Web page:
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How to Prepare an Acquisition for Scale and Boost Value in the Private Equity Industry

Introduction

As a private equity firm, you need to find value in your transactions as quickly as possible. Your firm recently acquired a new portfolio company, and the typical issues are there once again:

  • Lack of rigor in forecasting; systems stretched to their limits
  • Immature processes
  • Lack of actionable Key Performance Indicators (KPIs)

You knew it would take effort to scale the business, but it ended up not being as ready as the founders stressed during due diligence. Where should you direct capital and incentivize the executive team to grow EBITDA and build momentum for future margin expansion? The impact of inflation and higher interest rates necessitates a return to fundamentals and organic growth versus increasing multiples. The best-positioned firms identify “quick wins” that require minimal time and expense to implement. Further, leading practice would tailor a prioritized list for organically improving operations—cash transparency, process harmonization and standardization, elimination of redundancy, technology upgrades, and much more.

There is a wealth of opportunity for private equity firms that leverage their resources in the areas that will yield the greatest returns to EBITDA.

Building a Plan to Drive Growth

There are limits to the clarity you will achieve during due diligence. Post-close is where you uncover the true health of the business. Our experience shows that at least one (and more commonly multiple) of the following factors will be an issue:

  • Functional area(s) lack process maturity and need attention
  • A core system is absent or overextended (e.g., enterprise resource planning, human resources information system, customer relationship management, order management, warehouse management system)
  • KPIs are not aligned with margin expansion and/or are not transparent to the business
  • The executive leadership team lacks the will or the skill to take the company to the next level

The challenge is that the areas of opportunity will be different for every new acquisition, and standardized playbooks will yield inconsistent results. There is a need to quickly assess the health of the company, identify quick wins, and to prioritize initiatives that drive organic EBITDA growth.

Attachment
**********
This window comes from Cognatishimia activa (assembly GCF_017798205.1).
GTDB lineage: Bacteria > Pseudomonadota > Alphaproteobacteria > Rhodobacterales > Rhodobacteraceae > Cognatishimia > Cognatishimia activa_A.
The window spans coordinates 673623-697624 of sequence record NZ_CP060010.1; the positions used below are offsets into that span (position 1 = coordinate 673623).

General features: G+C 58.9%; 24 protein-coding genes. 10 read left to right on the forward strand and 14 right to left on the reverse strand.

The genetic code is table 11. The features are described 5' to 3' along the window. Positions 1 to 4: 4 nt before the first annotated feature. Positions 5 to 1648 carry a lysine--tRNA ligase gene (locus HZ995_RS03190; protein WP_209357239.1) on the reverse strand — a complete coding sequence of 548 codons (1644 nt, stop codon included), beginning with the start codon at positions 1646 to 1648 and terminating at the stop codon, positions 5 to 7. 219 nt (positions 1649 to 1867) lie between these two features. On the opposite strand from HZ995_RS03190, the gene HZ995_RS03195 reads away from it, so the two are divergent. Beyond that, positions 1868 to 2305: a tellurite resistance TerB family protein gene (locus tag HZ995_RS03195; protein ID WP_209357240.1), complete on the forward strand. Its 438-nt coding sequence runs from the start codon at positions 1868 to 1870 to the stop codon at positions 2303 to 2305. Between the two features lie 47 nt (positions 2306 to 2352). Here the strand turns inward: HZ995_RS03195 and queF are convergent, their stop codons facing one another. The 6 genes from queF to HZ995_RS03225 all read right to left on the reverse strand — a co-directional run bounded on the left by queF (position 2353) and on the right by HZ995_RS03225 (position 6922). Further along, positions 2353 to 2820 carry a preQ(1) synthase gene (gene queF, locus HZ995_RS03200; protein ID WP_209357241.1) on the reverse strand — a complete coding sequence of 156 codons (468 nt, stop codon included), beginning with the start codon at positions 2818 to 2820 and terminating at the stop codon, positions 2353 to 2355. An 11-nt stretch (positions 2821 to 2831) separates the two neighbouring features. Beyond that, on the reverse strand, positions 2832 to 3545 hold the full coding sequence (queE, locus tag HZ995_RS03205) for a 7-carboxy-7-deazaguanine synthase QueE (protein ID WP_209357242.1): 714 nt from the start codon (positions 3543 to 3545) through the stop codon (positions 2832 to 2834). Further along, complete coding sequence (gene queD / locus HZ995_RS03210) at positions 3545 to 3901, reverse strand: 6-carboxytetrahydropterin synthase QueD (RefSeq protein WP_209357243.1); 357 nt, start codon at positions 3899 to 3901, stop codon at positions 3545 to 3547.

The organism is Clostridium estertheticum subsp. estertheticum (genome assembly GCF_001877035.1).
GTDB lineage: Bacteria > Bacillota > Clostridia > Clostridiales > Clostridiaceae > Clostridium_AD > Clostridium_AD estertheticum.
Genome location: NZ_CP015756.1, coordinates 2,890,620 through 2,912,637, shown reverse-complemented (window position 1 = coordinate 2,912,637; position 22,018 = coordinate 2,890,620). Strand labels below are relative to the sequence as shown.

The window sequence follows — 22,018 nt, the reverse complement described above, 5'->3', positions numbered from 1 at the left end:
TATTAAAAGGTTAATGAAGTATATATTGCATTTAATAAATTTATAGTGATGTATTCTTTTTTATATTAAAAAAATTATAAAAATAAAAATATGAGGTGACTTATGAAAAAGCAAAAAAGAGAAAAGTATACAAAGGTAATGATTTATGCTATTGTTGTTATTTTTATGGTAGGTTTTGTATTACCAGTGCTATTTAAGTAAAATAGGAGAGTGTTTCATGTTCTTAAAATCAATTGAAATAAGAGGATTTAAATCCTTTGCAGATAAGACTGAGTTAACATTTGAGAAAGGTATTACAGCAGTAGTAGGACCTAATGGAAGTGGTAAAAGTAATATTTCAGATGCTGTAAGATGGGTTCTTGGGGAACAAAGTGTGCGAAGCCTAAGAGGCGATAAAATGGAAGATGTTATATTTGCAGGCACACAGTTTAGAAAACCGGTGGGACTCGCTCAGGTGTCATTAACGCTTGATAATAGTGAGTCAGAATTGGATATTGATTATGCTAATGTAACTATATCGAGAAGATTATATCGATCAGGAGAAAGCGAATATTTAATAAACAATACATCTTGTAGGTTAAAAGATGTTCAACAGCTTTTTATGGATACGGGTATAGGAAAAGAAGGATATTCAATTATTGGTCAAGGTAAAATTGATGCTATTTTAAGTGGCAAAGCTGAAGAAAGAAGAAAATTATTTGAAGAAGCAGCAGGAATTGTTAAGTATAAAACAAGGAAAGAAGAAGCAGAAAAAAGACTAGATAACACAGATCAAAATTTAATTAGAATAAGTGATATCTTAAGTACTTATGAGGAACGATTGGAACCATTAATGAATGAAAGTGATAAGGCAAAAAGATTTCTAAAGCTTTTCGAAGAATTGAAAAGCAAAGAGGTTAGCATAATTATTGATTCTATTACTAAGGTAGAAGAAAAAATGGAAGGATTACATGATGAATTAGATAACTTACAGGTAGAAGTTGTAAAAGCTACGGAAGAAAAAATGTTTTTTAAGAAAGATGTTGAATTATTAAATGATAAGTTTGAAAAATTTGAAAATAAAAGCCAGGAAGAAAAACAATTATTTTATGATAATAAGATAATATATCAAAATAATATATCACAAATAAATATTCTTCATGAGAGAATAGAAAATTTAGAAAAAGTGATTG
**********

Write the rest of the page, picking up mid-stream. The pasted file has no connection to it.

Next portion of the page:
The priority should be to assess the current state of the business—review collected data and documentation then interview stakeholders and observe processes. The data and documentation typically provide an objective view of organizational performance, while stakeholder interviews provide context and insight into the why.

The contrast between what should be happening with how the business is operating is important to understand. The areas that need to be included in the assessment are People and Organization, Policy and Process, Data and Knowledge, and Tools and Technology, as shown in the figure below.

The insights from the assessment of the business can be leveraged to develop a list of gaps that may need to be addressed; it is important to quantify the potential opportunity realized by closing each. Comparison to leading practices and benchmarks can help inform what kind of improvement is possible. Once quantified, a comprehensive business case that weighs dimensions, such as cost, benefits, time, and risk, will inform the quick wins as well as the highest return gaps to close. Frameworks highlighting objectives and key results can help the leadership team prioritize high-impact initiatives. By identifying tactics that have a high impact but require less time and effort to implement, the leadership team can place them at the top of the to-do list and more efficiently improve the business outlook of the portfolio company.

The assessment and prioritization steps are important to get a new portfolio company off on the right track. As seen in the example above, the prioritization should compare 1) initiative complexity measured in a) cost, b) resources to implement, and c) change impact versus and 2) initiative benefit measured in a) savings generated, b) service improvement, and c) control improvement.

Quick wins with low complexity and high benefit are an ideal way to build positive momentum in EBITDA growth that is reassuring for investors and confidence-building for the executive team. The firms that skip this prioritization step may incur unnecessary risks. Transformational projects can be capital-intensive and require months or years before yielding positive results. The prioritization produces a vetted improvement roadmap that the company leadership can own. The increase in enterprise value can quickly be an order of magnitude larger than the upfront investment in time and money to complete it.

Conclusion

The most critical thing you can do with a new portfolio company is to grow EBITDA. A one-size-fits-all playbook applied to every acquisition will yield varying results. Leading firms will assess the business and identify opportunities to swiftly improve performance that builds leadership and investor confidence. They will also tailor their approach to invest resources in the areas that should yield the greatest return. In an evolving economic landscape, it will be essential for firms to provide their portfolio companies with tailored strategies focused on “quick wins” to organically grow EBITDA.

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